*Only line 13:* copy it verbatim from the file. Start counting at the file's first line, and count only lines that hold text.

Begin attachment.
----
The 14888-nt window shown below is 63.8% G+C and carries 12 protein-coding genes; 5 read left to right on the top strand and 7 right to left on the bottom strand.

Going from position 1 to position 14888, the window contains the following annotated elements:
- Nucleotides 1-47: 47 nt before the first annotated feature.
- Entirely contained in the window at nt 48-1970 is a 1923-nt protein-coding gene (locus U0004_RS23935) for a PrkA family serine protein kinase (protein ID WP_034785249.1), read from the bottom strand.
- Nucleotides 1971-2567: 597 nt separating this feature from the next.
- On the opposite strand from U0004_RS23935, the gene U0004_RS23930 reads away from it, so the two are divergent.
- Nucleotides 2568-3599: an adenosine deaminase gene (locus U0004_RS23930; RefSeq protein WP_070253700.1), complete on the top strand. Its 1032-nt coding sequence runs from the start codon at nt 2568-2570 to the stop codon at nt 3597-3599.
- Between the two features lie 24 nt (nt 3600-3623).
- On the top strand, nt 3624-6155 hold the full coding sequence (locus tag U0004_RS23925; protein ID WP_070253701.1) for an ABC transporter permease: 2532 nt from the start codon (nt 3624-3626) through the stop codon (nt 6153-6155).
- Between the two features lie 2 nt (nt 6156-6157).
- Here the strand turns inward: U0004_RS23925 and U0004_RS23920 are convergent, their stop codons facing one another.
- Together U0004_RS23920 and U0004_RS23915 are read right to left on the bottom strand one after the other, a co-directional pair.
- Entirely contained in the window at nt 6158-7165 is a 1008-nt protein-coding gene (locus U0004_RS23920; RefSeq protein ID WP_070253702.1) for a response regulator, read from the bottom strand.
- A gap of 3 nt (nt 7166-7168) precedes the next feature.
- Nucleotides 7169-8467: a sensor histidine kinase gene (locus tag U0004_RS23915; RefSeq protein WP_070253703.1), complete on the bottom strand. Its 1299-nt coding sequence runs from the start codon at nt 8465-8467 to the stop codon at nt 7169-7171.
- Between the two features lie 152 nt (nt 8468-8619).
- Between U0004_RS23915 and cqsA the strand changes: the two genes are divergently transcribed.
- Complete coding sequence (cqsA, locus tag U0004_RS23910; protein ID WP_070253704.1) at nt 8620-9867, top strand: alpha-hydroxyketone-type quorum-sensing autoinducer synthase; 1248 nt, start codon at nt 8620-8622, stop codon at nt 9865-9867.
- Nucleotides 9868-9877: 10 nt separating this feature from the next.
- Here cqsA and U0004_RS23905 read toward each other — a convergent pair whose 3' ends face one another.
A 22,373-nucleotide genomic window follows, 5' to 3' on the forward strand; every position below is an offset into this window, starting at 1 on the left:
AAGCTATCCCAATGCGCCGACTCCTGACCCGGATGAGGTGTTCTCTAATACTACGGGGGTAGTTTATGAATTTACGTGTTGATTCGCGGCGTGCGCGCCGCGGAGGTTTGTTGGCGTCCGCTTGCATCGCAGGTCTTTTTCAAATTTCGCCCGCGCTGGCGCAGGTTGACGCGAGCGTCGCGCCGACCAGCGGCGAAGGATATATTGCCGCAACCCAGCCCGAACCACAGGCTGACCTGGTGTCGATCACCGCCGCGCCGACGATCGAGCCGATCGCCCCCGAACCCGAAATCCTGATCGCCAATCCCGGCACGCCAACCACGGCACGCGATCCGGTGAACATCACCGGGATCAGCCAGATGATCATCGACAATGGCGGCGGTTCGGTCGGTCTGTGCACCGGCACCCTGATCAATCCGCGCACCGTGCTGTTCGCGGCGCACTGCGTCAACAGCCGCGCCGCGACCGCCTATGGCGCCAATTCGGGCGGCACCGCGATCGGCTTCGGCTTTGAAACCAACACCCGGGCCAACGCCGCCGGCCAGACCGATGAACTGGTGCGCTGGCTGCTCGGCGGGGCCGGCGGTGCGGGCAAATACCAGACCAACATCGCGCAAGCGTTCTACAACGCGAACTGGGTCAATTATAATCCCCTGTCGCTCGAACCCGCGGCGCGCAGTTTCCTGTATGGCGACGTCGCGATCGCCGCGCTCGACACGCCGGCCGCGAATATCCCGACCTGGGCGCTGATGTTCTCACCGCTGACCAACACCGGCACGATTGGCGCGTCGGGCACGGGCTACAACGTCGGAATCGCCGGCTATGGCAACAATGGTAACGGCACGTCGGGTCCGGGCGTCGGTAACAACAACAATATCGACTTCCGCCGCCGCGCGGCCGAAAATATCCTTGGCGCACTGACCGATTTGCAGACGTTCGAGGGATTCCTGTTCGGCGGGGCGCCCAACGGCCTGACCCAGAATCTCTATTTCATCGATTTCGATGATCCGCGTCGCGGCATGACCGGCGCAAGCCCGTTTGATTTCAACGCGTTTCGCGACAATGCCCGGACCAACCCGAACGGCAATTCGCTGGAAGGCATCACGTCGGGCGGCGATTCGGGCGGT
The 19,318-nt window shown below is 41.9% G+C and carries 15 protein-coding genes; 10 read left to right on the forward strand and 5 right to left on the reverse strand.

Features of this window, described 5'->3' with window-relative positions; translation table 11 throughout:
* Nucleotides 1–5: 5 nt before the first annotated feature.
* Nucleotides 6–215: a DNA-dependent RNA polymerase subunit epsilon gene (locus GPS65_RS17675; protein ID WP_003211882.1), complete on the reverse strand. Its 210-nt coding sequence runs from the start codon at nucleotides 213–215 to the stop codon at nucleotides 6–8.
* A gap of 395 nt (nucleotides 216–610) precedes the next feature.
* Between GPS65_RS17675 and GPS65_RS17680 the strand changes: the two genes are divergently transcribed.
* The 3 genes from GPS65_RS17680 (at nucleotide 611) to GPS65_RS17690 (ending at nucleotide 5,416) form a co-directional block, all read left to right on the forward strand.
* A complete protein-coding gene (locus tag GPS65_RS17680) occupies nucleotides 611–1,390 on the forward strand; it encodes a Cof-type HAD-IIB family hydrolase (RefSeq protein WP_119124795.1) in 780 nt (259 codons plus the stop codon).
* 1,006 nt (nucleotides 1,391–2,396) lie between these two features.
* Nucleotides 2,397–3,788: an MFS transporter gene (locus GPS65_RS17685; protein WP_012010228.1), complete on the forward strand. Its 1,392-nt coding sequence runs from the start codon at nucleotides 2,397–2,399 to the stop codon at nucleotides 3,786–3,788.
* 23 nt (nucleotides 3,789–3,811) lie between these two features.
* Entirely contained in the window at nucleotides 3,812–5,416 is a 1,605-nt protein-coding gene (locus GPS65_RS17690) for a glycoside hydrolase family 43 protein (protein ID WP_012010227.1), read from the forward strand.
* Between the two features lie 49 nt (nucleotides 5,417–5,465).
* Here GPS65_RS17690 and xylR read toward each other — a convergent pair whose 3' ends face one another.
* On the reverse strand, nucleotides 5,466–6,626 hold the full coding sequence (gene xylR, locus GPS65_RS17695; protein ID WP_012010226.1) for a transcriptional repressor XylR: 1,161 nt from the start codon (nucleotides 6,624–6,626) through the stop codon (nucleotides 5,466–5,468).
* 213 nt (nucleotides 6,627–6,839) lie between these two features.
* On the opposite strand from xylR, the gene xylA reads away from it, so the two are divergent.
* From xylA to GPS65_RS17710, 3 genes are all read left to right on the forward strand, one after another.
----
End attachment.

- Entirely contained in the window at nt 6158-7165 is a 1008-nt protein-coding gene (locus U0004_RS23920; RefSeq protein ID WP_070253702.1) for a response regulator, read from the bottom strand.